In just about 2 months since the novel coronavirus rose from a regional crisis to a global threat, drug makers large and small have scrambled for coronavirus vaccine development from around the world.
The anti-flu drug: favipiravir
A Japanese firm, Fujifilm has reportedly developed an effective drug called favipiravir to COVID-19 coronavirus. The drug was approved as an investigational therapy to be trailed for coronavirus infection. The results were encouraging and it was successful in its trial phase. It turned patients with coronavirus negative from positive after a median of 4 days which was significant compared to 11 days to get negative with no drug use.
The anti-malaria drug: chloroquine
Chloroquine, a commonly used drug to treat malaria since the 1940s has been proven to be effective in treating COVID-19 patients. The drug was used in China and France, where it showed some promising results. Doctors in China, South Korea, and France have agreed that the treatments seem to help patients, though more tests and trials are needed to determine if it is to be used around the world to treat coronavirus patients.
Blood Plasma-derived Therapy
Another Japan pharma giant Takeda is working on the treatment that is derived from the blood of Covid-19 patients. This company is drawing blood from virus-infected survivors by gathering the plasma and finally by isolating the protective antibodies that will keep those patients alive. Blood transfusion to combat viral outbreak has been used since 1918 when the Spanish Flu pandemic spread around the world which claimed 5 million deaths. For the treatment of coronavirus, the company says that the launch of the therapy will take 12-18 months.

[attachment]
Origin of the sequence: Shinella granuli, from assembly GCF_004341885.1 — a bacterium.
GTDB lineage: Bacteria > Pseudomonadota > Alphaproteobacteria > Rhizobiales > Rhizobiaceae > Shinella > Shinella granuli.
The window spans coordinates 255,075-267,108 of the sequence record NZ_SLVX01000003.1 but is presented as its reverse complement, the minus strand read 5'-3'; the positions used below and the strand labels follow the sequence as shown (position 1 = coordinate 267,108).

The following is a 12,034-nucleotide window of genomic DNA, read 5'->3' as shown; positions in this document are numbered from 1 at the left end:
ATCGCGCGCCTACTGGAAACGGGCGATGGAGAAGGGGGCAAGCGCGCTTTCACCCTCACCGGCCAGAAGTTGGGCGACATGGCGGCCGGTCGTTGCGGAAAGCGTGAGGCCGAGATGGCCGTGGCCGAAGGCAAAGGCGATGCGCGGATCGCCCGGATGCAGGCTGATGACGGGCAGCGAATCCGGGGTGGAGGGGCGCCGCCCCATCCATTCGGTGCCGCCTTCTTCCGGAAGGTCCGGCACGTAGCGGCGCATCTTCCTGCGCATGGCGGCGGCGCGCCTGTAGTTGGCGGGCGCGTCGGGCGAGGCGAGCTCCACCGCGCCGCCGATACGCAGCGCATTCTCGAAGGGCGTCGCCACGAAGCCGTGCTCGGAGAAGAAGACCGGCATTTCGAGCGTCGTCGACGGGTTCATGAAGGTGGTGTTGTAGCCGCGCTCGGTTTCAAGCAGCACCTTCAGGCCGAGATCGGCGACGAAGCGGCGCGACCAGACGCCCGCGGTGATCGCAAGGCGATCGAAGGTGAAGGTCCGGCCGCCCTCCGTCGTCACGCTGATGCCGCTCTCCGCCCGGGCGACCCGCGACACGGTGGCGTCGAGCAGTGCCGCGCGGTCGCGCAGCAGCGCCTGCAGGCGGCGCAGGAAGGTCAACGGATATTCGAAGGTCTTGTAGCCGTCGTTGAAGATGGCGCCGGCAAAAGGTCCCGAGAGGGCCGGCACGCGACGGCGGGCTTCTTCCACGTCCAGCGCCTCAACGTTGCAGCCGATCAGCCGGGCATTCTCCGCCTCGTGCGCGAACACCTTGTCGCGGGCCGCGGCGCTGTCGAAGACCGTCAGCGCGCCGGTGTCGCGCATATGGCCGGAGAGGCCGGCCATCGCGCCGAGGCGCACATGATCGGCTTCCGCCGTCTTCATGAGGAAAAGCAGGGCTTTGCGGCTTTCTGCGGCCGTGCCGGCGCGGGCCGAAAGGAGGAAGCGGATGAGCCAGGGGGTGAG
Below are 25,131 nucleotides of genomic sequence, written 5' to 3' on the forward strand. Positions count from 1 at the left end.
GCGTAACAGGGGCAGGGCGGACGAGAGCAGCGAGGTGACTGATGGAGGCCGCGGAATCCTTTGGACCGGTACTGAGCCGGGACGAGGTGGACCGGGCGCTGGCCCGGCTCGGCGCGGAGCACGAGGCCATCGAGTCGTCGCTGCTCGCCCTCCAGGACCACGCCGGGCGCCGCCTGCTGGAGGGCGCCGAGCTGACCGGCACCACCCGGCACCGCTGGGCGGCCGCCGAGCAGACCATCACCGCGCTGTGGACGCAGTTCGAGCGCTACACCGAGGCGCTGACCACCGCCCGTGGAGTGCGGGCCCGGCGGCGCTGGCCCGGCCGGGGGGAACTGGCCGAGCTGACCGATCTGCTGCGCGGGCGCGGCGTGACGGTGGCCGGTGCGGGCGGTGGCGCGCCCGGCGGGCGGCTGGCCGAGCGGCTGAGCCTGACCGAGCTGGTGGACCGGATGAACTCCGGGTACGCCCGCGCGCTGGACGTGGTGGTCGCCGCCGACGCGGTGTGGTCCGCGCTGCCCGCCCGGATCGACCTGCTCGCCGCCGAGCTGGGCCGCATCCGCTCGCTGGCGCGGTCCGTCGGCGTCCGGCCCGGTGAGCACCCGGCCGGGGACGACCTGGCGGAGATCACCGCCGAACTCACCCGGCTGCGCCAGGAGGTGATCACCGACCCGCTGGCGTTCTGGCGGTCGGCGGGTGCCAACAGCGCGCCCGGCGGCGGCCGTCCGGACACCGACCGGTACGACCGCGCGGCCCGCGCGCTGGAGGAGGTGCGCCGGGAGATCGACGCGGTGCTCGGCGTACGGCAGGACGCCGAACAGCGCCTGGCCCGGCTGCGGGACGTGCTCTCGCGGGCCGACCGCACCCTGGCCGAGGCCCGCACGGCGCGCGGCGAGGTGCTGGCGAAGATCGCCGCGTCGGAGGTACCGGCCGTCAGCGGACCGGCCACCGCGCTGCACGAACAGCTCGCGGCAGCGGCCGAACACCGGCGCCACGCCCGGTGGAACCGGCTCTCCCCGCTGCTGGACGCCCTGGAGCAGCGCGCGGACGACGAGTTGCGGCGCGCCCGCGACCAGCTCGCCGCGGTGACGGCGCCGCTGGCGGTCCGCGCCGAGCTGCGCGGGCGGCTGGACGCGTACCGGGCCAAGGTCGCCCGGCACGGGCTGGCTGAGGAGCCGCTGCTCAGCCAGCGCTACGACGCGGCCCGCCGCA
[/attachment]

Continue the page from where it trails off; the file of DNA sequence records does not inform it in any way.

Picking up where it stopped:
Messenger RNA (mRNA) Therapy
Germany’s BioNTech has started working on an mRNA vaccine for coronavirus clinical testing in April. The company is using strands of mRNA to prompt the production of protective antibodies. Earlier in March, Shanghai Fonus Pharma has signed a deal to market BioNTech’s vaccine in China. If China approves it then Pfizer has agreed to co-develop and distribute the vaccine around the world.
Canadian firm and Eli Lilly have also partnered to create antibody treatments for the coronavirus infection. AbCellera has identified more than 500 antibodies that protect the person against the virus, they did it by collecting the blood sample from coronavirus survivor. Now, these two companies are aiming to have a treatment ready for human trials from April to onward 3 months.
The Ebola drug: remdesivir
In the race for coronavirus vaccine development, a drug originally developed for treating the Ebola virus has now emerged as a frontrunner among potential antiviral drugs to treat Covid-19. Studies conducted recently have shown that it works against Sars and Mers, the other two coronaviruses that were more lethal but less transmissible. Sars outbreak was in 2002 and Mers in 2011. The drug shuts off a virus’s ability to replicate itself inside cells. This is significant as it means that it can be even effective when a person has just got the virus and the virus is still reproducing in the upper respiratory tract. In Italy, a patient has successfully recovered from coronavirus after being given the drug. Multiple trials are underway to evaluate remdesivir in China, the US, and Asia, with the first results due in April.
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